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Focusing primarily on the first five chapters of "Emma" discuss how Jane Austen gains and retains the readers interest.

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Introduction

Focusing primarily on the first five chapters of "Emma" discuss how Jane Austen gains and retains the readers interest Jane Austen was born in a village in Hampshire on the 16th of December 1775. She was the sixth child of Reverend George Austen and his wife Cassandra. Jane Austen accompanied by her sister Cassandra her elder sister attended school in Oxford and the Reading, although her education was completed at home like many of the heroines in her books. A rich local family without children of their own adopted her third brother Edward like Frank Churchill in "Emma". From the age of twelve she showed a keen interest in writing and produced a series of sketches and tales although her first book was not published until 1811, it was unheard of for a women novelist at this time so her literary works were signed by the author. Many of the events in her own life are reflected in her books, when her father died her family was forced to leave their home and go to live her one of her brothers she used this idea in her first book "Sense and Sensibility". In most of her books Jane Austen uses the third person narrative technique this shows that she was a skilled and prolific writer. She was not a professional writer and did not enjoy early success, however she did become a favourite of the Prince Regent and the first publication of "Emma" had its dedication page dutifully noted. ...read more.

Middle

Mr Weston's choice to marry a governess seems to point out that a mature man can do as he pleases. This letter creates intrigue for the reader into who Frank Churchill is and his intentions when he comes to visit. "Mr frank Churchill was one of the boasts of Highbury and a lively curiosity to see him prevailed." The reader is left wondering why a man who none of the characters have met is being so highly praised the language used is this passages suggests that Frank is a rich, handsome and successful man "boasts of highbury". This also suggests that there are numerous rumours about Frank and people are talking about his arrival. This makes the reader want to read on to see why he is being praised so highly. There is humour introduced at the end of this chapter as Mr Woodhouse declares that nobody can eat the cake as he cannot "He had therefore, earnestly tried to dissuaded them from having any wedding cake". This quote is ironic as Mr Woodhouse suggests that the apothecary will tell them how unhygienic it is to eat the cake when he himself is eating a piece. Mr Woodhouse is a source of humour and irony throughout the novel, this can be seen in chapter 6 when Emma has made a likeness of Harriet and Mr Woodhouse says she should be wearing a shawl in the summer to avoid catching a cold. ...read more.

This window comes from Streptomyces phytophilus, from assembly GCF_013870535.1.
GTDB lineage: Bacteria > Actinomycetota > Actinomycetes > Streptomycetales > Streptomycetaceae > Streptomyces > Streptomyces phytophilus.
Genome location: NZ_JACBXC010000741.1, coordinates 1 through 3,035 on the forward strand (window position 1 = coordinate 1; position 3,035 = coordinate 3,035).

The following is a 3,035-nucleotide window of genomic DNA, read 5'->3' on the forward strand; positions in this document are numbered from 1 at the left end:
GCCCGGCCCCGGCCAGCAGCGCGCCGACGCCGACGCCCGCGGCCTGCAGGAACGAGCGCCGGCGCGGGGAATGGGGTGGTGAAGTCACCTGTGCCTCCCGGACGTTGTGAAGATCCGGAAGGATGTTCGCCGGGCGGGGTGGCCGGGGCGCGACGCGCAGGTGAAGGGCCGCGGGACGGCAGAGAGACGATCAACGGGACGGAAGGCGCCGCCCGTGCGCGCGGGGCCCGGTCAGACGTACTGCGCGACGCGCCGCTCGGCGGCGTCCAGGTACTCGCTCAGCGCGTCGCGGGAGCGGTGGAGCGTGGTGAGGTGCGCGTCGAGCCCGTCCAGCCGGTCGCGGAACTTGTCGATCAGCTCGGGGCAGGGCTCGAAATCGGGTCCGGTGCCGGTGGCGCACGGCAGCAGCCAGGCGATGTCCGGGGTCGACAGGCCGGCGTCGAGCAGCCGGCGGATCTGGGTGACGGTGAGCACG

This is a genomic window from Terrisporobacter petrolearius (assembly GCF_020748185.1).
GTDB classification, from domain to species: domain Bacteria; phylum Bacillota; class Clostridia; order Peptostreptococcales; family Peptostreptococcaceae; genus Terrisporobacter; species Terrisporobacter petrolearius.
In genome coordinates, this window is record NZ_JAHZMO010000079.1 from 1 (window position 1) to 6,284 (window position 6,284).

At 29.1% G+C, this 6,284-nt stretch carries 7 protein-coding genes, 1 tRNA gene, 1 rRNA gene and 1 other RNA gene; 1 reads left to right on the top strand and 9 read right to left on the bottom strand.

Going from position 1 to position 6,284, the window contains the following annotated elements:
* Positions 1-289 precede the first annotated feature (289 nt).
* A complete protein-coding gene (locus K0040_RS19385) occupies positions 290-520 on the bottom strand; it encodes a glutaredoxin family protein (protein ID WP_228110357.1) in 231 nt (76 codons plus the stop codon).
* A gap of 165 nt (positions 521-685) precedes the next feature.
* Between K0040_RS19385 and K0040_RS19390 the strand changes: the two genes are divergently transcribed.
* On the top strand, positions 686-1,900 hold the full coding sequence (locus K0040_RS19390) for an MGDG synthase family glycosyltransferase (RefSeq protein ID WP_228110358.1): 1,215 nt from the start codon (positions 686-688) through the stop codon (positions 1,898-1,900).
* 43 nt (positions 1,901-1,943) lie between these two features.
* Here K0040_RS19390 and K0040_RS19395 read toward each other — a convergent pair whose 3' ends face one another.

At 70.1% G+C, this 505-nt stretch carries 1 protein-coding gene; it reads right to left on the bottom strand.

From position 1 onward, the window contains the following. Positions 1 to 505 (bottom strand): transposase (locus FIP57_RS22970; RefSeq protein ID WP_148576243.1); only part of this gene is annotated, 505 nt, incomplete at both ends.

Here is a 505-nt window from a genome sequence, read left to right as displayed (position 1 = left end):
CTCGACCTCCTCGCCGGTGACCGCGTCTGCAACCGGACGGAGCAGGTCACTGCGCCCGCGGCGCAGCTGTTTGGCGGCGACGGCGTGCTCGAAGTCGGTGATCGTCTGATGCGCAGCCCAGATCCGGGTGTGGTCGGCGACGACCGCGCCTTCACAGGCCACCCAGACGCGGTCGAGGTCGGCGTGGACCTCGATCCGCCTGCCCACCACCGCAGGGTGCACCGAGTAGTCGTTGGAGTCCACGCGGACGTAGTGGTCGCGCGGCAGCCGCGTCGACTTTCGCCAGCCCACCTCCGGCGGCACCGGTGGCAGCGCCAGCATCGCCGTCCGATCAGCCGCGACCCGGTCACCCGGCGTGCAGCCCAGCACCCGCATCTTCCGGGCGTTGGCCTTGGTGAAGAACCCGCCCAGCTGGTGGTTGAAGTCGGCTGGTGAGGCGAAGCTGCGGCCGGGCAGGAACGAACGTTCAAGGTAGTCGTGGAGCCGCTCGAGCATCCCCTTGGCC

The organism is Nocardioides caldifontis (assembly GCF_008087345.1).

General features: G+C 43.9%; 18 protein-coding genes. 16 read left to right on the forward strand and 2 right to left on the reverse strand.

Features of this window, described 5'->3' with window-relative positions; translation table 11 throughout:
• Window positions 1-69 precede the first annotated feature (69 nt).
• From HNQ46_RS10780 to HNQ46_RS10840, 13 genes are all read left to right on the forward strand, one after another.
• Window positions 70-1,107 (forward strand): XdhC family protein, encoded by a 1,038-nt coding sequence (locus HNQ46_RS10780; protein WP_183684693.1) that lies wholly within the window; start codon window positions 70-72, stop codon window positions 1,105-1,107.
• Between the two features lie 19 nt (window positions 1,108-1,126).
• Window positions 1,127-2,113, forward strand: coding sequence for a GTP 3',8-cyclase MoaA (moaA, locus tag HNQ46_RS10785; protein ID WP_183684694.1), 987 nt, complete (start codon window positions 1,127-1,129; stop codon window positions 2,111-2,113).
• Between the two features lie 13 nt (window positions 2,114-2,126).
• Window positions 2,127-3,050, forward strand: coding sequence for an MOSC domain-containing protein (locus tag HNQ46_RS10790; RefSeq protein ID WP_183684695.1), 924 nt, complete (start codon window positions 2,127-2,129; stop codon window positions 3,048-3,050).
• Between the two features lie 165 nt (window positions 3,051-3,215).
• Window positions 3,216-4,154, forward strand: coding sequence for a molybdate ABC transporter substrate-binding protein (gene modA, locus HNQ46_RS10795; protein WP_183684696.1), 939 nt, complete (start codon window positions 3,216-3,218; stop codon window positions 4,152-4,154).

Conclusion

He is trying to point out the happiness that Emma has taken form Harriet by not letting her accept Mr Martin's proposal. The social behaviour is very intriguing and helps the reader gather interest into when the book was set. The matchmaking of the central character Emma gathers pace throughout the book it shows her downfalls and good points, which the reader can relate to. Although the novel is set in a different era the issues raised of marriage and in some respects social class are still relevant in today's society. This gains the reader's interest there are various twist and turns in the novel, which help retain the reader's interest. It shows how women's rights were changing and how different lifestyles are now, the novel is very interesting as the events which are depicted in the book have happened in her own life. The suspense used at the end of the chapters creates intrigue making the reader want to find out what happens next the end of chapter 16 "..Such an evil hanging over her in the hour of explanation with Harriet.." Austen's use of archaic language and elongated sentences often make the themes hard to grasp although this is a good example of the language two hundred years ago. The book has many facts linked up to the fictional story, which keep it interesting it could almost be said that the novel is a historical document of the 18th century centred around moral issues like judgement of people from there appearance and the society in which people lived. Catherine Lowther 10M ...read more.

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